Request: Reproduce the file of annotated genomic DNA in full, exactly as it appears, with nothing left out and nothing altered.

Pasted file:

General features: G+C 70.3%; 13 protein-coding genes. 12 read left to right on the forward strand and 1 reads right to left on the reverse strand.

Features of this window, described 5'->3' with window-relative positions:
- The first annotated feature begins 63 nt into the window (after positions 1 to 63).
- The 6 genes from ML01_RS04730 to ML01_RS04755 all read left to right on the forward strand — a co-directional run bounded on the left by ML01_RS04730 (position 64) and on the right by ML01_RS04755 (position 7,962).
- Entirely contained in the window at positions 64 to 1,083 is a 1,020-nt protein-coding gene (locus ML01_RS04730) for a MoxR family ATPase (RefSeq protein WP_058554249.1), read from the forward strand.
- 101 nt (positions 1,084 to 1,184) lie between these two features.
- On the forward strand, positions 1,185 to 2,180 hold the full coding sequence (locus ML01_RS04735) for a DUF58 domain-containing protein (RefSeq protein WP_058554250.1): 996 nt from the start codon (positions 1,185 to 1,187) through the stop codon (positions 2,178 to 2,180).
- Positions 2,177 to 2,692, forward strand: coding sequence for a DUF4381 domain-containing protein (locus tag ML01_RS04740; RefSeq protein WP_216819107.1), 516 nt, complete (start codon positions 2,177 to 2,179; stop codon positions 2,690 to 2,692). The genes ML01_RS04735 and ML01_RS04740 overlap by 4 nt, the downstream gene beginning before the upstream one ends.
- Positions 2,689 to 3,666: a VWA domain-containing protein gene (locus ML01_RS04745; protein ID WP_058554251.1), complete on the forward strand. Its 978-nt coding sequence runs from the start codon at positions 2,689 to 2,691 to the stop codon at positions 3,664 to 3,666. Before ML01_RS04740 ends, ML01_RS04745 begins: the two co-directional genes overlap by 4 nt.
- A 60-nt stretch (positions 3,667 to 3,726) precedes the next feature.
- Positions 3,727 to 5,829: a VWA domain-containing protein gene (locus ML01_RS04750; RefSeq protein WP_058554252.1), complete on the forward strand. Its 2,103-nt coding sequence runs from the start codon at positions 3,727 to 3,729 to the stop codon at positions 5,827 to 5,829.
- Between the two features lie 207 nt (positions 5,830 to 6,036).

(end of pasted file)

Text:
General features: G+C 70.3%; 13 protein-coding genes. 12 read left to right on the forward strand and 1 reads right to left on the reverse strand.

Features of this window, described 5'->3' with window-relative positions:
- The first annotated feature begins 63 nt into the window (after positions 1 to 63).
- The 6 genes from ML01_RS04730 to ML01_RS04755 all read left to right on the forward strand — a co-directional run bounded on the left by ML01_RS04730 (position 64) and on the right by ML01_RS04755 (position 7,962).
- Entirely contained in the window at positions 64 to 1,083 is a 1,020-nt protein-coding gene (locus ML01_RS04730) for a MoxR family ATPase (RefSeq protein WP_058554249.1), read from the forward strand.
- 101 nt (positions 1,084 to 1,184) lie between these two features.
- On the forward strand, positions 1,185 to 2,180 hold the full coding sequence (locus ML01_RS04735) for a DUF58 domain-containing protein (RefSeq protein WP_058554250.1): 996 nt from the start codon (positions 1,185 to 1,187) through the stop codon (positions 2,178 to 2,180).
- Positions 2,177 to 2,692, forward strand: coding sequence for a DUF4381 domain-containing protein (locus tag ML01_RS04740; RefSeq protein WP_216819107.1), 516 nt, complete (start codon positions 2,177 to 2,179; stop codon positions 2,690 to 2,692). The genes ML01_RS04735 and ML01_RS04740 overlap by 4 nt, the downstream gene beginning before the upstream one ends.
- Positions 2,689 to 3,666: a VWA domain-containing protein gene (locus ML01_RS04745; protein ID WP_058554251.1), complete on the forward strand. Its 978-nt coding sequence runs from the start codon at positions 2,689 to 2,691 to the stop codon at positions 3,664 to 3,666. Before ML01_RS04740 ends, ML01_RS04745 begins: the two co-directional genes overlap by 4 nt.
- A 60-nt stretch (positions 3,667 to 3,726) precedes the next feature.
- Positions 3,727 to 5,829: a VWA domain-containing protein gene (locus ML01_RS04750; RefSeq protein WP_058554252.1), complete on the forward strand. Its 2,103-nt coding sequence runs from the start codon at positions 3,727 to 3,729 to the stop codon at positions 5,827 to 5,829.
- Between the two features lie 207 nt (positions 5,830 to 6,036).